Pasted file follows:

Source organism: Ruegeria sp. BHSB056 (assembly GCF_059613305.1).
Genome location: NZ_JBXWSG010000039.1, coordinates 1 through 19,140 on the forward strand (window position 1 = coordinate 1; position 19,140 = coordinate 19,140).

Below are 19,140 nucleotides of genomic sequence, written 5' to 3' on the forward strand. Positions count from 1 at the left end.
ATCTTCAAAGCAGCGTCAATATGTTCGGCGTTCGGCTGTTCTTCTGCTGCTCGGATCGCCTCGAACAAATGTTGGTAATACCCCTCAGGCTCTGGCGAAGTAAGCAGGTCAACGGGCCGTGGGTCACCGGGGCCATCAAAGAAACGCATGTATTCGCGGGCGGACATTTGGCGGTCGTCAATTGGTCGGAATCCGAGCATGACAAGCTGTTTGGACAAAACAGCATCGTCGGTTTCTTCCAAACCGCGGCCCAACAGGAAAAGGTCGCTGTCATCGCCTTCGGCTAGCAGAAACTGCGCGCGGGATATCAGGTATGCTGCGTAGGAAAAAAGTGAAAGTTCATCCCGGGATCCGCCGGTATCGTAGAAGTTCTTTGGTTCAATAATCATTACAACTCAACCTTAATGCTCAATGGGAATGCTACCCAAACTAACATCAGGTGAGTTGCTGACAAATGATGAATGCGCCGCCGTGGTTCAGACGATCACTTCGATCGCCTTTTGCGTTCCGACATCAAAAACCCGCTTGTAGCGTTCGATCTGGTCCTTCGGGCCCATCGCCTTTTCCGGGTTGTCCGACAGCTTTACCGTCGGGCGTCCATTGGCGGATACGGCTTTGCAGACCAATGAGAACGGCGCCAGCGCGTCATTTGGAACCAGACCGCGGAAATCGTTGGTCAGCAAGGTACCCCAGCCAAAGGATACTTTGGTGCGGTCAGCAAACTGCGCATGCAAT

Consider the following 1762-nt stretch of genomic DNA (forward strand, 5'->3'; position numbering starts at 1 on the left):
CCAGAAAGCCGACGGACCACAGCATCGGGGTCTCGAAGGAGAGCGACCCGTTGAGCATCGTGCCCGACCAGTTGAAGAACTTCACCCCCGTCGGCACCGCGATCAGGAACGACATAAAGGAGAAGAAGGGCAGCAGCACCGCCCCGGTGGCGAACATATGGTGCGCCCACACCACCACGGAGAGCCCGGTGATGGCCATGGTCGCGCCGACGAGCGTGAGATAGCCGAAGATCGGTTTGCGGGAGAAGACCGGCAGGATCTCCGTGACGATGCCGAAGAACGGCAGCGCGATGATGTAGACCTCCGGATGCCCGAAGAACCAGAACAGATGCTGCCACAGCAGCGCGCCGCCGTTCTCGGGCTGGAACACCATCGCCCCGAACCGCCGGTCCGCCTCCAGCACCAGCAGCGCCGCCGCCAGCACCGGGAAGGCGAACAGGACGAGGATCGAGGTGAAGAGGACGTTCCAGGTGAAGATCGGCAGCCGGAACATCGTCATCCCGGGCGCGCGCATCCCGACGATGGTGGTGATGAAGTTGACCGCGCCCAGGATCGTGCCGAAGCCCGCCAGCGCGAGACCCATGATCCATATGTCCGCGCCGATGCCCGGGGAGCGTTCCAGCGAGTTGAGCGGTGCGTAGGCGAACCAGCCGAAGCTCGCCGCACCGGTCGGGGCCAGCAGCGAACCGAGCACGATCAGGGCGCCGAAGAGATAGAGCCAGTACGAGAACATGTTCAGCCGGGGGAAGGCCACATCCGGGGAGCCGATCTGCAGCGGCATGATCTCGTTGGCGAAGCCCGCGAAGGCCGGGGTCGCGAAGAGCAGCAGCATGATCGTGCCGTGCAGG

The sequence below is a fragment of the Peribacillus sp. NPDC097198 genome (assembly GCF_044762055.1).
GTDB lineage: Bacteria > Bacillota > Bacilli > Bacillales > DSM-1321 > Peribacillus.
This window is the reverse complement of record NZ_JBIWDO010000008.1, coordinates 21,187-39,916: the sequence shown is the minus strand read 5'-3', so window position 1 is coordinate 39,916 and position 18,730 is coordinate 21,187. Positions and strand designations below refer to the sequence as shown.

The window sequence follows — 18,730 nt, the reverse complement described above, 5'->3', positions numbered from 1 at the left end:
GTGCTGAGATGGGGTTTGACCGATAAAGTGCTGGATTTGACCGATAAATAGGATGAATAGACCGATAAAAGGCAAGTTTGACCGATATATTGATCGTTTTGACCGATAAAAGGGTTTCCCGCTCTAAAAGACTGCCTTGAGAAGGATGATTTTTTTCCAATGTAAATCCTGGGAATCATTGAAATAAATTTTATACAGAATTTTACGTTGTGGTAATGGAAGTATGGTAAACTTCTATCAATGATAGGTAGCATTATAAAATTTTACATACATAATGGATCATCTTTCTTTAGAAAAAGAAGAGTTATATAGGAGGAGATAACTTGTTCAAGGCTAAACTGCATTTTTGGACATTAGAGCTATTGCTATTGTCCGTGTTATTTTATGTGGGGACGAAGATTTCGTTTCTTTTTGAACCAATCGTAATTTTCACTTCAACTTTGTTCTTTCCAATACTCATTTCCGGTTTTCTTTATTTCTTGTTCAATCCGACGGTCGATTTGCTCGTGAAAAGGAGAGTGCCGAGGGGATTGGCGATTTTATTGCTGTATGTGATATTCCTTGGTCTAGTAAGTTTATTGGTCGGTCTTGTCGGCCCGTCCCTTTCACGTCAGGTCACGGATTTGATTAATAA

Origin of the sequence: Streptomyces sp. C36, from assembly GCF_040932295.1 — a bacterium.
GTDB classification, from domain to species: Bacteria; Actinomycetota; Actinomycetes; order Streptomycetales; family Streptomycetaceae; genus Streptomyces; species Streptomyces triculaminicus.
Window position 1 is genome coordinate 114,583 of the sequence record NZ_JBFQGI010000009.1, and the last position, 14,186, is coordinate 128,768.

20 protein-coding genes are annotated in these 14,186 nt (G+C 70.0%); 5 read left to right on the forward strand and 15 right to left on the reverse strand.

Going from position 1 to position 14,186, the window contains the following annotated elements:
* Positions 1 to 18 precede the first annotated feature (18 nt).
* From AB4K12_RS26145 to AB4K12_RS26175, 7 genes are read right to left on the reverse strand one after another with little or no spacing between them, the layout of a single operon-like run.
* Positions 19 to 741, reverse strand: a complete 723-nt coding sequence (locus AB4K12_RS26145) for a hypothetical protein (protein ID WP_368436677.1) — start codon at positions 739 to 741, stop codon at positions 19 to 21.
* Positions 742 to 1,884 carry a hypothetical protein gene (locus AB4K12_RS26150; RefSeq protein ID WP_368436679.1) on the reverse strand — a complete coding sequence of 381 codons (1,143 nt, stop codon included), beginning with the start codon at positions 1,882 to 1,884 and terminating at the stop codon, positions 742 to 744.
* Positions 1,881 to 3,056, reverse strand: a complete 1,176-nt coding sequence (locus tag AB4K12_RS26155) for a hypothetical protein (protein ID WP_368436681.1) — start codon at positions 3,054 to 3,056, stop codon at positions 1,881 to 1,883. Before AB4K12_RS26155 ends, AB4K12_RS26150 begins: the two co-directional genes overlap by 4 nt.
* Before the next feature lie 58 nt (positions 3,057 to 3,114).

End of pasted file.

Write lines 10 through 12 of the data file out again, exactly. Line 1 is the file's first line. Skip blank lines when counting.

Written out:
The window sequence follows — 18,730 nt, the reverse complement described above, 5'->3', positions numbered from 1 at the left end:
GTGCTGAGATGGGGTTTGACCGATAAAGTGCTGGATTTGACCGATAAATAGGATGAATAGACCGATAAAAGGCAAGTTTGACCGATATATTGATCGTTTTGACCGATAAAAGGGTTTCCCGCTCTAAAAGACTGCCTTGAGAAGGATGATTTTTTTCCAATGTAAATCCTGGGAATCATTGAAATAAATTTTATACAGAATTTTACGTTGTGGTAATGGAAGTATGGTAAACTTCTATCAATGATAGGTAGCATTATAAAATTTTACATACATAATGGATCATCTTTCTTTAGAAAAAGAAGAGTTATATAGGAGGAGATAACTTGTTCAAGGCTAAACTGCATTTTTGGACATTAGAGCTATTGCTATTGTCCGTGTTATTTTATGTGGGGACGAAGATTTCGTTTCTTTTTGAACCAATCGTAATTTTCACTTCAACTTTGTTCTTTCCAATACTCATTTCCGGTTTTCTTTATTTCTTGTTCAATCCGACGGTCGATTTGCTCGTGAAAAGGAGAGTGCCGAGGGGATTGGCGATTTTATTGCTGTATGTGATATTCCTTGGTCTAGTAAGTTTATTGGTCGGTCTTGTCGGCCCGTCCCTTTCACGTCAGGTCACGGATTTGATTAATAA

Origin of the sequence: Streptomyces sp. C36, from assembly GCF_040932295.1 — a bacterium.